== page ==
Quite simply, THC fans, it just doesn’t add up. We won’t go so far as to say that Ellinwood and Lazar were willfully trying to influence the ordinance via soliciting groups that align with their own political thinking for input  (as we honestly have no idea what the political leanings of these two may be), but we certainly will wonder about it.

Won’t you?

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13 Responses to Deputy County Counsel cancels secret marijuana ordinance meeting following public backlash

  1. Anon Too says:

    Jeeze, and everyone wonders how the General Plan got so f’ed up. Lazzar, Warner, and County Counsel have been pulling this same crap for a decade. I would have hoped that our new County Counsel Jeff Blank would have been told to put a stop to the backroom shenanigans but apparently he’s letting his new hire Ellinwood sneak around in the same way that Carolyn Ruth did. Eventually he’ll probably be shown the same door that Ruth was. Only question is how much damage and ill will is created in the meantime.

    The worst part is that we all elected new Supervisors to keep this from happening. Well Bass is on yet another vacation, Sundberg is playing his 10th round of golf this week, Fennel is oblivious, and Bohn is, well, Bohn so as usual Lovelace and his friends are running amok. None of us should be at all surprised.

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  2. Arcatan says:

    Yet another fiasco in the County Counsel’s office. More secret meetings and supposedly public processes with a behind the scenes fixed outcome. Come on, enough is enough. Is no one there capable of learning from past mistakes? Lets hope the Planning Commission is capable of seeing through staff manipulation.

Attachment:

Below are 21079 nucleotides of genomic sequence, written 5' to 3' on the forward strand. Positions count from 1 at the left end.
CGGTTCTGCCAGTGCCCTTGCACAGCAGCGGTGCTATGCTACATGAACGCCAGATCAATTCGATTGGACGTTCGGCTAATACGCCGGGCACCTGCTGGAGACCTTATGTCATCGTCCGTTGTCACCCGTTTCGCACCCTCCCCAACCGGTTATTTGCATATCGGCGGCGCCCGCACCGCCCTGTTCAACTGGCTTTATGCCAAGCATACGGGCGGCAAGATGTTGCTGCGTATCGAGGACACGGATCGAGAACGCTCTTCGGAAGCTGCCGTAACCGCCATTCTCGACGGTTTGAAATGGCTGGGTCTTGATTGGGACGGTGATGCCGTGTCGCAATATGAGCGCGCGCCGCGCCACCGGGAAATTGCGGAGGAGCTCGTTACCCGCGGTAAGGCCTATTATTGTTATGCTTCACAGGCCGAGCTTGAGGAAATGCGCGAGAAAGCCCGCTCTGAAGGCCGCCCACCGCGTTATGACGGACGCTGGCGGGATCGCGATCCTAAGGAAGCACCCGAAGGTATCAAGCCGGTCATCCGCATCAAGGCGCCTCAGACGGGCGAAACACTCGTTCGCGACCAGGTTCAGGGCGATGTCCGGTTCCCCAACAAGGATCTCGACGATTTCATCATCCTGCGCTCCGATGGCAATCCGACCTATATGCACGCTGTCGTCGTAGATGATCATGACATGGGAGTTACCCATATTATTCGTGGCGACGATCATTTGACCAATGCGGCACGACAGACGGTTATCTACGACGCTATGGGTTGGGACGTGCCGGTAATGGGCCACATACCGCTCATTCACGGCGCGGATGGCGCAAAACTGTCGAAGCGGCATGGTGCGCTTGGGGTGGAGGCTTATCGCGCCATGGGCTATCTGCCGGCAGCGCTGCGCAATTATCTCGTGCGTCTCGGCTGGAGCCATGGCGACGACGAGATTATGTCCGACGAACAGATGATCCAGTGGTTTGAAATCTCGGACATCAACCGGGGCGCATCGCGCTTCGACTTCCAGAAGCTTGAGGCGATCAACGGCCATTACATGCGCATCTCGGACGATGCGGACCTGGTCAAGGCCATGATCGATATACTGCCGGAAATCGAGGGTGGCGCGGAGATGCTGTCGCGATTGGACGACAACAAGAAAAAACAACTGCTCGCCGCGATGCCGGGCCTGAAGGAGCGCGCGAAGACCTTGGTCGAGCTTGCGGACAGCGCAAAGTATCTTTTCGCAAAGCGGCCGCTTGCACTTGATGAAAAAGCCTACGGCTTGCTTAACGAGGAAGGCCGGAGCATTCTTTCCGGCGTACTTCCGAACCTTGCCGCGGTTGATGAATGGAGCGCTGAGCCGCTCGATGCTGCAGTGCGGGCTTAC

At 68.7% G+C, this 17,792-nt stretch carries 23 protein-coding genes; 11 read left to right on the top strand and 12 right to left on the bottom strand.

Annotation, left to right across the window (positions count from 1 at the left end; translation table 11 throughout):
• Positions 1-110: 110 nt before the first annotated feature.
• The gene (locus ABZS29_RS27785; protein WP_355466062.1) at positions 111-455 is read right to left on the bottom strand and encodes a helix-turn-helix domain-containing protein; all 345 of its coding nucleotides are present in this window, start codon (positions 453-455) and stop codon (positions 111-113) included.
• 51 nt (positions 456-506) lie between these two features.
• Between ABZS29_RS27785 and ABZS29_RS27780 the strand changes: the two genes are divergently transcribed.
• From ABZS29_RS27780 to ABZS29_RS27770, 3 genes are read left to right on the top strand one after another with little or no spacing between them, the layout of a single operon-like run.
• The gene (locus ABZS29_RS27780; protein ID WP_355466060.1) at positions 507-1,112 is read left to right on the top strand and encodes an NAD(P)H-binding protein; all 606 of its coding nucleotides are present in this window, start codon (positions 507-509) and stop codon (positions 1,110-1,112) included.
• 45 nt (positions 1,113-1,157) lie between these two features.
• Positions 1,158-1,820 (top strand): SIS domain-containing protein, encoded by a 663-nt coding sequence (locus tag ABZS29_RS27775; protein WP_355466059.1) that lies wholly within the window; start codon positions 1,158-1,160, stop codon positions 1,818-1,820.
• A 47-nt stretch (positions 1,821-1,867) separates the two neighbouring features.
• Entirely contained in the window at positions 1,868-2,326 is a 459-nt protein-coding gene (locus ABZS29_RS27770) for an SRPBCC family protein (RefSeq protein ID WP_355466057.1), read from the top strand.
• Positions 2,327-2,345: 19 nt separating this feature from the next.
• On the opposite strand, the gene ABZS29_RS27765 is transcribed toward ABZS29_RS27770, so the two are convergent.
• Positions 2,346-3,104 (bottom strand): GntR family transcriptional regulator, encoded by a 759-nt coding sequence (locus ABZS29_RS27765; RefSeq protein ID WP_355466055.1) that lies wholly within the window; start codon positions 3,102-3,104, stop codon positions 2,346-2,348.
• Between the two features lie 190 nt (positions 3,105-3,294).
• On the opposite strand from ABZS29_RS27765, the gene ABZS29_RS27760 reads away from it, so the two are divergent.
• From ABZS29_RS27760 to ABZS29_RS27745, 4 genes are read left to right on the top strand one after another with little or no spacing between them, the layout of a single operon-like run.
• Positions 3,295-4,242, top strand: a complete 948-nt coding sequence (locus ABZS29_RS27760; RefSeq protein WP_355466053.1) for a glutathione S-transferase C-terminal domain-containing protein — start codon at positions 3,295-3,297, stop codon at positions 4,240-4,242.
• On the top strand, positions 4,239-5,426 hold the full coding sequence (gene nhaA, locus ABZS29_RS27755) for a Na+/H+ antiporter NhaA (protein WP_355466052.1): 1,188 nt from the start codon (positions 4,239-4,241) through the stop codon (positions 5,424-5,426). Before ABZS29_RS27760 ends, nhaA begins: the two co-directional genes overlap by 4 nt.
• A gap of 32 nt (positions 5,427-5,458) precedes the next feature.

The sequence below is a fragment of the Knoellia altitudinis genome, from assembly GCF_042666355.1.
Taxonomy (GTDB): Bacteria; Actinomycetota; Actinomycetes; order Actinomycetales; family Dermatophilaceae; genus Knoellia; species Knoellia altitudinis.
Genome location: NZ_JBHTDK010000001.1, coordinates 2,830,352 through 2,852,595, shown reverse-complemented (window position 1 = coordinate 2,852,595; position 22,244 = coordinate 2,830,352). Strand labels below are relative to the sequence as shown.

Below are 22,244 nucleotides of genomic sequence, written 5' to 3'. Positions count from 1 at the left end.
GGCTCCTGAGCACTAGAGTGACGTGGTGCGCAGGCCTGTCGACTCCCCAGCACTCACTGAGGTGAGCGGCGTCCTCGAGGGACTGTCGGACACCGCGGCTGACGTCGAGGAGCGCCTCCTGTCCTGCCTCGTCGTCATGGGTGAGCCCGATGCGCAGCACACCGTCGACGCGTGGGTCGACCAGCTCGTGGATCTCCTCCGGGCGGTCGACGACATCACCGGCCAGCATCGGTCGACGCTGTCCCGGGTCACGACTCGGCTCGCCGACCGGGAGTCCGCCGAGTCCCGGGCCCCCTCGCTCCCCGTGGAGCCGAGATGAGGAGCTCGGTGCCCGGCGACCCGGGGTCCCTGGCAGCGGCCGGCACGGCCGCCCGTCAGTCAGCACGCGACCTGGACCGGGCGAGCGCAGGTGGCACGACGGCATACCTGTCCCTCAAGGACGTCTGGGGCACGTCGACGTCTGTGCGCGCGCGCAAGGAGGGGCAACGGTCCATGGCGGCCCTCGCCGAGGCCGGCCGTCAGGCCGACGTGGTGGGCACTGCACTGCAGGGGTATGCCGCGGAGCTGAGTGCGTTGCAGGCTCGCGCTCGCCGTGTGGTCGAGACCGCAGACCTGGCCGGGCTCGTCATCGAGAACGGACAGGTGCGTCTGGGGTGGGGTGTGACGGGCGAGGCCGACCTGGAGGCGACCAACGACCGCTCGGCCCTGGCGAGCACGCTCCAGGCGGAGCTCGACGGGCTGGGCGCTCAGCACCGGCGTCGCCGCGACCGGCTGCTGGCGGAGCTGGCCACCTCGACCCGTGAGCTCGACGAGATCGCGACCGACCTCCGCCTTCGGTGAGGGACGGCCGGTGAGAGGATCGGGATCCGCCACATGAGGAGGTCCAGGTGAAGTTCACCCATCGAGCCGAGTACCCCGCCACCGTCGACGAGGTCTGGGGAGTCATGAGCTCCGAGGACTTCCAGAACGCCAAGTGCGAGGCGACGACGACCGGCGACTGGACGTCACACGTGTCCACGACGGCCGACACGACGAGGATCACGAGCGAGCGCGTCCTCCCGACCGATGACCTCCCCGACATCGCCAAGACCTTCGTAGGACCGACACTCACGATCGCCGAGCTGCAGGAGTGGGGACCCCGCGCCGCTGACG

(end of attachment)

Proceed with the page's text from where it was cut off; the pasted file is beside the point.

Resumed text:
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  3. So Hum Gal says:

    I’ve been closely watching the development of the Counties Cannabis Ordinance for several years. None of us should be at all surprised by another secret meeting. The whole process has been nothing but one secret closed door meeting after the next. Estelle has promised meaningful public input over and over again but it’s never happened. There is talk in So Hum of a big turnout next Thursday in hopes that the Planning Commission will actually listen to the people who have real on the ground experience with the issue. I hope it goes better than the last two years of wasted effort.

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  4. Anonymous says:

    We shouldn’t be surprised that the fox is in the henhouse when no one is in charge.

    Like

  5. Anon too…

    “how the General Plan got so f’ed up”

    You mean when this …
    “Protect agriculture and timberland over the long-term, using measures such as increased restrictions on resource land subdivisions and patent parcel development.”

    …went to this…
    “Encourage, incentivize and support agriculture, timber and compatible uses on resource lands.”
    …by the act of, by law, no more than 2 supervisors (and anyone else they chose).

    They then landed on this…
    “Encourage, incentivize and support agriculture, timber, ecosystem services and compatible uses on resource lands.”
    …after a couple of meetings? and probably no more than a cumulative 2 hrs of discussion from the Supervisors themselves. (for that specific principle)

    And these 2 supervisors ran specifically against a process they saw as undemocratic.

    The truth is…. the process was only undemocratic for their own friends and monetary supporters … and that should make you mad.